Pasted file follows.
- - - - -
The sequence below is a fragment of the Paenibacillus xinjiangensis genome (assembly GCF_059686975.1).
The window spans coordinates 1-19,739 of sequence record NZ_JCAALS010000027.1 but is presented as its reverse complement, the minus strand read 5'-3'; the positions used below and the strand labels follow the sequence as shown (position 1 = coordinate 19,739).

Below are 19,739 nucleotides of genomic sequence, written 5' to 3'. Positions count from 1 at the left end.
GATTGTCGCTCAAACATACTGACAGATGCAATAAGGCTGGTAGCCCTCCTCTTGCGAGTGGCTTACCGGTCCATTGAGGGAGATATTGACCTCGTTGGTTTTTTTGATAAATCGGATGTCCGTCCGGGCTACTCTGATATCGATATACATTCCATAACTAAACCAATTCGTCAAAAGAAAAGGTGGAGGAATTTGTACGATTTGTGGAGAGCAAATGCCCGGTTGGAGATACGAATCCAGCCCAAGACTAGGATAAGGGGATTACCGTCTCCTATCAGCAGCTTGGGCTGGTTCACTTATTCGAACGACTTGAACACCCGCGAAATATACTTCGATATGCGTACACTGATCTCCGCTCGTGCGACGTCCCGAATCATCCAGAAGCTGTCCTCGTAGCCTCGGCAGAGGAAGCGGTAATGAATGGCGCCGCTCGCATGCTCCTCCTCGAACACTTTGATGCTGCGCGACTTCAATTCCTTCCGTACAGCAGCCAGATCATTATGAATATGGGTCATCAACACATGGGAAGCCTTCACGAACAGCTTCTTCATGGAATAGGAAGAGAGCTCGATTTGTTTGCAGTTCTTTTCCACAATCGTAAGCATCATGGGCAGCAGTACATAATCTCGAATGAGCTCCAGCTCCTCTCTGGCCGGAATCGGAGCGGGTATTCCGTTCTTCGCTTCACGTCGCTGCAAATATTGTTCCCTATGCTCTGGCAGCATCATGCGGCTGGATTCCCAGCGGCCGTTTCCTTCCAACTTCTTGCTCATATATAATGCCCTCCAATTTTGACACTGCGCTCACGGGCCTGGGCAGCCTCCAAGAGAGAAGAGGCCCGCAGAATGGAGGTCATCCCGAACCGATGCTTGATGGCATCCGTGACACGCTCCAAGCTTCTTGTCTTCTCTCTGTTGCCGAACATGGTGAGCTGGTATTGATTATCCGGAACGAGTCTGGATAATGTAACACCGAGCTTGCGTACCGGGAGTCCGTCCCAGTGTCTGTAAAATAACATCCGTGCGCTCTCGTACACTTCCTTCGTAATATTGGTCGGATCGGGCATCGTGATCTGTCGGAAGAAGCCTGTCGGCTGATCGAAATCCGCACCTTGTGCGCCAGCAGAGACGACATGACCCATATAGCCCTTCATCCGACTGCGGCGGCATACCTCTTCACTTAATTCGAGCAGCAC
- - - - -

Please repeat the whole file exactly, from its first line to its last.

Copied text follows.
The sequence below is a fragment of the Paenibacillus xinjiangensis genome (assembly GCF_059686975.1).
The window spans coordinates 1-19,739 of sequence record NZ_JCAALS010000027.1 but is presented as its reverse complement, the minus strand read 5'-3'; the positions used below and the strand labels follow the sequence as shown (position 1 = coordinate 19,739).

Below are 19,739 nucleotides of genomic sequence, written 5' to 3'. Positions count from 1 at the left end.
GATTGTCGCTCAAACATACTGACAGATGCAATAAGGCTGGTAGCCCTCCTCTTGCGAGTGGCTTACCGGTCCATTGAGGGAGATATTGACCTCGTTGGTTTTTTTGATAAATCGGATGTCCGTCCGGGCTACTCTGATATCGATATACATTCCATAACTAAACCAATTCGTCAAAAGAAAAGGTGGAGGAATTTGTACGATTTGTGGAGAGCAAATGCCCGGTTGGAGATACGAATCCAGCCCAAGACTAGGATAAGGGGATTACCGTCTCCTATCAGCAGCTTGGGCTGGTTCACTTATTCGAACGACTTGAACACCCGCGAAATATACTTCGATATGCGTACACTGATCTCCGCTCGTGCGACGTCCCGAATCATCCAGAAGCTGTCCTCGTAGCCTCGGCAGAGGAAGCGGTAATGAATGGCGCCGCTCGCATGCTCCTCCTCGAACACTTTGATGCTGCGCGACTTCAATTCCTTCCGTACAGCAGCCAGATCATTATGAATATGGGTCATCAACACATGGGAAGCCTTCACGAACAGCTTCTTCATGGAATAGGAAGAGAGCTCGATTTGTTTGCAGTTCTTTTCCACAATCGTAAGCATCATGGGCAGCAGTACATAATCTCGAATGAGCTCCAGCTCCTCTCTGGCCGGAATCGGAGCGGGTATTCCGTTCTTCGCTTCACGTCGCTGCAAATATTGTTCCCTATGCTCTGGCAGCATCATGCGGCTGGATTCCCAGCGGCCGTTTCCTTCCAACTTCTTGCTCATATATAATGCCCTCCAATTTTGACACTGCGCTCACGGGCCTGGGCAGCCTCCAAGAGAGAAGAGGCCCGCAGAATGGAGGTCATCCCGAACCGATGCTTGATGGCATCCGTGACACGCTCCAAGCTTCTTGTCTTCTCTCTGTTGCCGAACATGGTGAGCTGGTATTGATTATCCGGAACGAGTCTGGATAATGTAACACCGAGCTTGCGTACCGGGAGTCCGTCCCAGTGTCTGTAAAATAACATCCGTGCGCTCTCGTACACTTCCTTCGTAATATTGGTCGGATCGGGCATCGTGATCTGTCGGAAGAAGCCTGTCGGCTGATCGAAATCCGCACCTTGTGCGCCAGCAGAGACGACATGACCCATATAGCCCTTCATCCGACTGCGGCGGCATACCTCTTCACTTAATTCGAGCAGCAC